Career Options

As a construction surveyor, you might determine official property boundaries, layout a job site or ensure the proper placement of utilities pipelines. Other surveyors specialize in hydrographic surveying, which can be used to dredge bodies of water and locate petroleum. You could even work as a forensic surveyor who presents evidence in court.

As of May 2014, most surveyors worked for architectural and engineering firms, according to the BLS. You might also work for employers that include construction companies and government agencies.

Salary and Employment Outlook

The BLS reported that surveyors earned an average annual wage of about $60,000 as of May 2014. Jobs in the federal executive branch paid considerably more. Surveyors in this sector were paid a mean salary of around $82,000. Those working for state governments also earned a higher-than-average salary of around $74,000 in the same year.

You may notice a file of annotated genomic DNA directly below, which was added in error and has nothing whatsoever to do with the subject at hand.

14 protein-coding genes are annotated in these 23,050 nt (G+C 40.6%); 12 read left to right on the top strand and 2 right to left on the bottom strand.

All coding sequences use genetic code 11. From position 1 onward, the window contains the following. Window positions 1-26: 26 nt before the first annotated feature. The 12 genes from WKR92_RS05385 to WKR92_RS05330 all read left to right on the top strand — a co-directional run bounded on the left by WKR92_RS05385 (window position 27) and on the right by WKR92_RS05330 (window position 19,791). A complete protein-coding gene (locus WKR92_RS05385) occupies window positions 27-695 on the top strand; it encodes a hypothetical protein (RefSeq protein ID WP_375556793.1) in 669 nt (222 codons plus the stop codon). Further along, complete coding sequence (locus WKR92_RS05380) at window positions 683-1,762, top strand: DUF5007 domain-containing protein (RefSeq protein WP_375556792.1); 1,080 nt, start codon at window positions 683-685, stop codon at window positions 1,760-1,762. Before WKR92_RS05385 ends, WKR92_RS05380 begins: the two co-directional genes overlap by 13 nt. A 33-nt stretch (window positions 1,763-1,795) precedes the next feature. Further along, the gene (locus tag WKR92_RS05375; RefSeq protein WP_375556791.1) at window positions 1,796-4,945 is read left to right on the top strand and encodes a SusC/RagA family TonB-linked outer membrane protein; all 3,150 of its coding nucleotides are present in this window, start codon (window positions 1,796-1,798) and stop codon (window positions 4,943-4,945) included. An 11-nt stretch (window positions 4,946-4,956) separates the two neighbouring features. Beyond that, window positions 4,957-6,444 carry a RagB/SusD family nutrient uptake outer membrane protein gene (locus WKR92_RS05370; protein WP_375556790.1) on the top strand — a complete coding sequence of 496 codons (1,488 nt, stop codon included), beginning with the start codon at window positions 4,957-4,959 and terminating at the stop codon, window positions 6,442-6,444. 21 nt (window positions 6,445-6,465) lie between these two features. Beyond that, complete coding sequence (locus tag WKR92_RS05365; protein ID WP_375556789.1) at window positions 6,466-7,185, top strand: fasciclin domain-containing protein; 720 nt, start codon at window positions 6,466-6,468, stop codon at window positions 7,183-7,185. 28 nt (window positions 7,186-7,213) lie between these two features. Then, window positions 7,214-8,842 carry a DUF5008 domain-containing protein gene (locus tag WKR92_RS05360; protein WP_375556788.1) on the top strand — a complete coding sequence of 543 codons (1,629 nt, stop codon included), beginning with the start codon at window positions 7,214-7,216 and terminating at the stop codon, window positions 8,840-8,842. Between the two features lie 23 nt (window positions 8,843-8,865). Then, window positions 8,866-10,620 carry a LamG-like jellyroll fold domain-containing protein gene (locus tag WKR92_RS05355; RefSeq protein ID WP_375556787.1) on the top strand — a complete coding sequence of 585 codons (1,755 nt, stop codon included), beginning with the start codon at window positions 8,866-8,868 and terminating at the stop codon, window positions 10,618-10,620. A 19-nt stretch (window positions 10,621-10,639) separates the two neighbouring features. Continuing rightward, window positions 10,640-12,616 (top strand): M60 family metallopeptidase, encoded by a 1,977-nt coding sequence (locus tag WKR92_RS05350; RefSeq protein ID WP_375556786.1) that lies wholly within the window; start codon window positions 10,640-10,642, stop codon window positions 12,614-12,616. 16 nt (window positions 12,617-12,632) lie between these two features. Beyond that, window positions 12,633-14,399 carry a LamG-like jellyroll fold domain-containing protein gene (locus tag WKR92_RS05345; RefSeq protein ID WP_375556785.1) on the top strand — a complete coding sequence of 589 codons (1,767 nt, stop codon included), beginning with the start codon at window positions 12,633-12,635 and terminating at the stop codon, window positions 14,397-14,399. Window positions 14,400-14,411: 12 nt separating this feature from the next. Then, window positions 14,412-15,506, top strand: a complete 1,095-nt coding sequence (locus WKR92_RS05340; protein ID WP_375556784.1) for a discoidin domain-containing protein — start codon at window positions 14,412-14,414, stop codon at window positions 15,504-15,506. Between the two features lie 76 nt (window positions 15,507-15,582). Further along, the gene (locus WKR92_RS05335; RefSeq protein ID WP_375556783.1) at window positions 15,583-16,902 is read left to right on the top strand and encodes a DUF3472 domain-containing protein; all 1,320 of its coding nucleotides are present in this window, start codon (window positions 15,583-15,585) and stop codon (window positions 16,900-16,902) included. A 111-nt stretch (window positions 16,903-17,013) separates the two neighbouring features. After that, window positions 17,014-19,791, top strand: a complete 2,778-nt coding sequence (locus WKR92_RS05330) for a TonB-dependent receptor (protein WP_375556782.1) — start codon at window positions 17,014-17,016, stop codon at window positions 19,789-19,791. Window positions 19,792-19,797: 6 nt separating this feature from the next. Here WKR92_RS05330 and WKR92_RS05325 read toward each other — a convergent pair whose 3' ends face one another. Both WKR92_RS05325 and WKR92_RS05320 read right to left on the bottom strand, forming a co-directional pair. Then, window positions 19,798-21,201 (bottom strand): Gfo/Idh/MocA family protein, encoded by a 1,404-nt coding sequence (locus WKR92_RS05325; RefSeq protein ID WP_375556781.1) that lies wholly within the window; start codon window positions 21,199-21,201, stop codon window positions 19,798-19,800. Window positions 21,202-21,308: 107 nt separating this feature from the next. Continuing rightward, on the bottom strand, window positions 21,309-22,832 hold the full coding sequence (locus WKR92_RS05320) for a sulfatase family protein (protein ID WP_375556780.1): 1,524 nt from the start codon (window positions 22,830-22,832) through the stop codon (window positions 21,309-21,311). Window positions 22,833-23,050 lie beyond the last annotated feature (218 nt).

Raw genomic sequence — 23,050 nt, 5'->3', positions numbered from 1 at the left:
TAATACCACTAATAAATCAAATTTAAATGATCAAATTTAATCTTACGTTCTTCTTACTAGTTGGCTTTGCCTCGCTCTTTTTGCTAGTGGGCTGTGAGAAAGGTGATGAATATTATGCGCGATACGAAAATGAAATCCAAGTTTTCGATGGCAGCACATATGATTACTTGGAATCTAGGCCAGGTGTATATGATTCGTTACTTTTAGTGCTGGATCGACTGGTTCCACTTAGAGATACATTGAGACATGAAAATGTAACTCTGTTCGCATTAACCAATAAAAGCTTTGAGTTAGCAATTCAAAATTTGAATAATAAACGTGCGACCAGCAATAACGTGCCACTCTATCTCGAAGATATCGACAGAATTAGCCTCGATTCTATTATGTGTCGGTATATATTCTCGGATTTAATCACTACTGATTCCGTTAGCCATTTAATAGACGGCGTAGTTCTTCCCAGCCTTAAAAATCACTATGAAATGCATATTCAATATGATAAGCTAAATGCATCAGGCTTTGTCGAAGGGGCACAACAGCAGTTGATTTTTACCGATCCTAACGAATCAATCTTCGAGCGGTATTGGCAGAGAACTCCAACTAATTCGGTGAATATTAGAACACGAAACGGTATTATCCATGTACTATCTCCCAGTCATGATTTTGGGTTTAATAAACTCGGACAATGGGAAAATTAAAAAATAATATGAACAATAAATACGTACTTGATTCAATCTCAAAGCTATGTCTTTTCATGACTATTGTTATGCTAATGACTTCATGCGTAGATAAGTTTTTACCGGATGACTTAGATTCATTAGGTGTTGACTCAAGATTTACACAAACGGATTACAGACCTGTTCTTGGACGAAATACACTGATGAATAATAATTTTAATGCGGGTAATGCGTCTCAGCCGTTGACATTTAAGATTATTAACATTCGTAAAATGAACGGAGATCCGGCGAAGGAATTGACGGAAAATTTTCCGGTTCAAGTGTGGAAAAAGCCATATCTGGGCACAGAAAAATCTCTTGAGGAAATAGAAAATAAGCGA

Additionally, 4,400 new surveying jobs were expected to be created between 2012 and 2022. This was due to an increase in construction work and the growing use of GIS technologies, according to the BLS.

Career Skills and Requirements

Education Requirements

Before you can work independently and provide your services to the public as a surveyor, you'll need a license. Though there are some states that allow surveyors to become licensed with an associate degree or several years of work experience, most require a bachelor's degree in surveying, civil engineering or a related field. In some cases, this degree program must be approved by the Accreditation Board for Engineering and Technology (ABET).